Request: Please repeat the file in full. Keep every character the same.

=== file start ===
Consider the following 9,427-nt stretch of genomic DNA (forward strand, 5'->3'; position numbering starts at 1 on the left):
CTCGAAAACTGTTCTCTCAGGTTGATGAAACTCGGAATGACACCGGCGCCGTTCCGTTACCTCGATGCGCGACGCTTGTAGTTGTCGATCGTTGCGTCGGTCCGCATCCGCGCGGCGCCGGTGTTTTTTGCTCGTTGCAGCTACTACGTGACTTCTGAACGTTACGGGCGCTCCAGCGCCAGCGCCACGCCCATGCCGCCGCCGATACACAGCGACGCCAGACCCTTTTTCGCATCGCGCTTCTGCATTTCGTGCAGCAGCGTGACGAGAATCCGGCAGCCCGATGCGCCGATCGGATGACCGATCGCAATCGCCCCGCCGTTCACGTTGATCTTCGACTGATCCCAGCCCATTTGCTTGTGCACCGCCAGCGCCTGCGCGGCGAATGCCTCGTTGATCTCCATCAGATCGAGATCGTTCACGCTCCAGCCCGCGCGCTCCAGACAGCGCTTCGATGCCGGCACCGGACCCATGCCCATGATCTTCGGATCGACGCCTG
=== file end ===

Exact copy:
Consider the following 9,427-nt stretch of genomic DNA (forward strand, 5'->3'; position numbering starts at 1 on the left):
CTCGAAAACTGTTCTCTCAGGTTGATGAAACTCGGAATGACACCGGCGCCGTTCCGTTACCTCGATGCGCGACGCTTGTAGTTGTCGATCGTTGCGTCGGTCCGCATCCGCGCGGCGCCGGTGTTTTTTGCTCGTTGCAGCTACTACGTGACTTCTGAACGTTACGGGCGCTCCAGCGCCAGCGCCACGCCCATGCCGCCGCCGATACACAGCGACGCCAGACCCTTTTTCGCATCGCGCTTCTGCATTTCGTGCAGCAGCGTGACGAGAATCCGGCAGCCCGATGCGCCGATCGGATGACCGATCGCAATCGCCCCGCCGTTCACGTTGATCTTCGACTGATCCCAGCCCATTTGCTTGTGCACCGCCAGCGCCTGCGCGGCGAATGCCTCGTTGATCTCCATCAGATCGAGATCGTTCACGCTCCAGCCCGCGCGCTCCAGACAGCGCTTCGATGCCGGCACCGGACCCATGCCCATGATCTTCGGATCGACGCCTG